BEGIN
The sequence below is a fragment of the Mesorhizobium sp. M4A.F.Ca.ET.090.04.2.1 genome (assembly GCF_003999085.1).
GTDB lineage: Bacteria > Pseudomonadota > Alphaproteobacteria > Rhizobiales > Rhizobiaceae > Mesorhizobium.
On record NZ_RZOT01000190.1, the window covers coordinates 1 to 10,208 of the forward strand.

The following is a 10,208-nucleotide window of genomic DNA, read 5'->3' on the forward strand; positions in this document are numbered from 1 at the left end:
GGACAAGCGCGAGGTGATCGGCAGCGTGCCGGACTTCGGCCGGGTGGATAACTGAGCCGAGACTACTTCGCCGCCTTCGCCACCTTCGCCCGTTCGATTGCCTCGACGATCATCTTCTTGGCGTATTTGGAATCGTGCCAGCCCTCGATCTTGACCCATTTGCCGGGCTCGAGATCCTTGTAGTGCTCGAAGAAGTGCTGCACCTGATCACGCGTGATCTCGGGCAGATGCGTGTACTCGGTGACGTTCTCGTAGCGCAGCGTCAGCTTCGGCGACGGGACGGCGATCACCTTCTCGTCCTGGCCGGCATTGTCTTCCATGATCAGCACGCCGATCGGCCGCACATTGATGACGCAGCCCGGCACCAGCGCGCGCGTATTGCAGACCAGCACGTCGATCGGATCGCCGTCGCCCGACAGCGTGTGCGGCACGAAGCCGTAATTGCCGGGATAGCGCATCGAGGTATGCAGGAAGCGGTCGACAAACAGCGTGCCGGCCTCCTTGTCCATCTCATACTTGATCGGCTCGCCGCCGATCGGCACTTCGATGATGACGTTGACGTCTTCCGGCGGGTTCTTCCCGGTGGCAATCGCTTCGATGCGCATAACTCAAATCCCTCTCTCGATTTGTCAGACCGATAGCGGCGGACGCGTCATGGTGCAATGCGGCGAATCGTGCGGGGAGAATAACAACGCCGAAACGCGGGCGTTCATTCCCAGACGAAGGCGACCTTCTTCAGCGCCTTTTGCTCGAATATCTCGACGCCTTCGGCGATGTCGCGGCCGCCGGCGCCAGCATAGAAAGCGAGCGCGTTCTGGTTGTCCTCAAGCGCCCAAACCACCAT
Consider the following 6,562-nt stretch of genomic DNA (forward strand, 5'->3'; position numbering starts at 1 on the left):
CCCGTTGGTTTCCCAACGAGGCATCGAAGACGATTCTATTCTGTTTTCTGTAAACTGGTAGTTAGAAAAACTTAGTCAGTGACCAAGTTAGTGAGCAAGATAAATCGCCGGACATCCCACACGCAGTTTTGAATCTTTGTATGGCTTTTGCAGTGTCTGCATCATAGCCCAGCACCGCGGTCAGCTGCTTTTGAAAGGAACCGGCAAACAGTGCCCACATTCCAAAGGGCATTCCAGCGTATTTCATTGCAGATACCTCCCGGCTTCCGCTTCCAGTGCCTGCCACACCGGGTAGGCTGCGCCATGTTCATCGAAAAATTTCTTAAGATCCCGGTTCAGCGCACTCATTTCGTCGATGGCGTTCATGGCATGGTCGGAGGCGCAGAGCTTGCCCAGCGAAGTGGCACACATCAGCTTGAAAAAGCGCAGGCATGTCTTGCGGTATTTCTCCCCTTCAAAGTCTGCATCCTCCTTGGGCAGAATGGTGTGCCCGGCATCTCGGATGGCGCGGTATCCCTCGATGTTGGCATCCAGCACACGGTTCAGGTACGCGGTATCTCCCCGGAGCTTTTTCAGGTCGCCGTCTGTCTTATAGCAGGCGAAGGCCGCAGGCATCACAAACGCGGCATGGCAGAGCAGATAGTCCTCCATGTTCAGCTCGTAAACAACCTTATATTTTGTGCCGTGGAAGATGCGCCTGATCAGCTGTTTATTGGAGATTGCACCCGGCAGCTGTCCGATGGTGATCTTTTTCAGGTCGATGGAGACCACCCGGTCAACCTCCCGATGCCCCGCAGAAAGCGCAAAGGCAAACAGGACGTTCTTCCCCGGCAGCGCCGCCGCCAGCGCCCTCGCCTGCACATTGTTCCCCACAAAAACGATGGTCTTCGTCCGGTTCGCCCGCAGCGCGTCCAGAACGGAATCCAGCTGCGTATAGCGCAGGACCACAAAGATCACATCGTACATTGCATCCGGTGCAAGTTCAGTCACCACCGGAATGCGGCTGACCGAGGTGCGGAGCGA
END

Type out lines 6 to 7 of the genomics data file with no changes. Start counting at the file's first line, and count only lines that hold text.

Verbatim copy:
Consider the following 6,562-nt stretch of genomic DNA (forward strand, 5'->3'; position numbering starts at 1 on the left):
CCCGTTGGTTTCCCAACGAGGCATCGAAGACGATTCTATTCTGTTTTCTGTAAACTGGTAGTTAGAAAAACTTAGTCAGTGACCAAGTTAGTGAGCAAGATAAATCGCCGGACATCCCACACGCAGTTTTGAATCTTTGTATGGCTTTTGCAGTGTCTGCATCATAGCCCAGCACCGCGGTCAGCTGCTTTTGAAAGGAACCGGCAAACAGTGCCCACATTCCAAAGGGCATTCCAGCGTATTTCATTGCAGATACCTCCCGGCTTCCGCTTCCAGTGCCTGCCACACCGGGTAGGCTGCGCCATGTTCATCGAAAAATTTCTTAAGATCCCGGTTCAGCGCACTCATTTCGTCGATGGCGTTCATGGCATGGTCGGAGGCGCAGAGCTTGCCCAGCGAAGTGGCACACATCAGCTTGAAAAAGCGCAGGCATGTCTTGCGGTATTTCTCCCCTTCAAAGTCTGCATCCTCCTTGGGCAGAATGGTGTGCCCGGCATCTCGGATGGCGCGGTATCCCTCGATGTTGGCATCCAGCACACGGTTCAGGTACGCGGTATCTCCCCGGAGCTTTTTCAGGTCGCCGTCTGTCTTATAGCAGGCGAAGGCCGCAGGCATCACAAACGCGGCATGGCAGAGCAGATAGTCCTCCATGTTCAGCTCGTAAACAACCTTATATTTTGTGCCGTGGAAGATGCGCCTGATCAGCTGTTTATTGGAGATTGCACCCGGCAGCTGTCCGATGGTGATCTTTTTCAGGTCGATGGAGACCACCCGGTCAACCTCCCGATGCCCCGCAGAAAGCGCAAAGGCAAACAGGACGTTCTTCCCCGGCAGCGCCGCCGCCAGCGCCCTCGCCTGCACATTGTTCCCCACAAAAACGATGGTCTTCGTCCGGTTCGCCCGCAGCGCGTCCAGAACGGAATCCAGCTGCGTATAGCGCAGGACCACAAAGATCACATCGTACATTGCATCCGGTGCAAGTTCAGTCACCACCGGAATGCGGCTGACCGAGGTGCGGAGCGA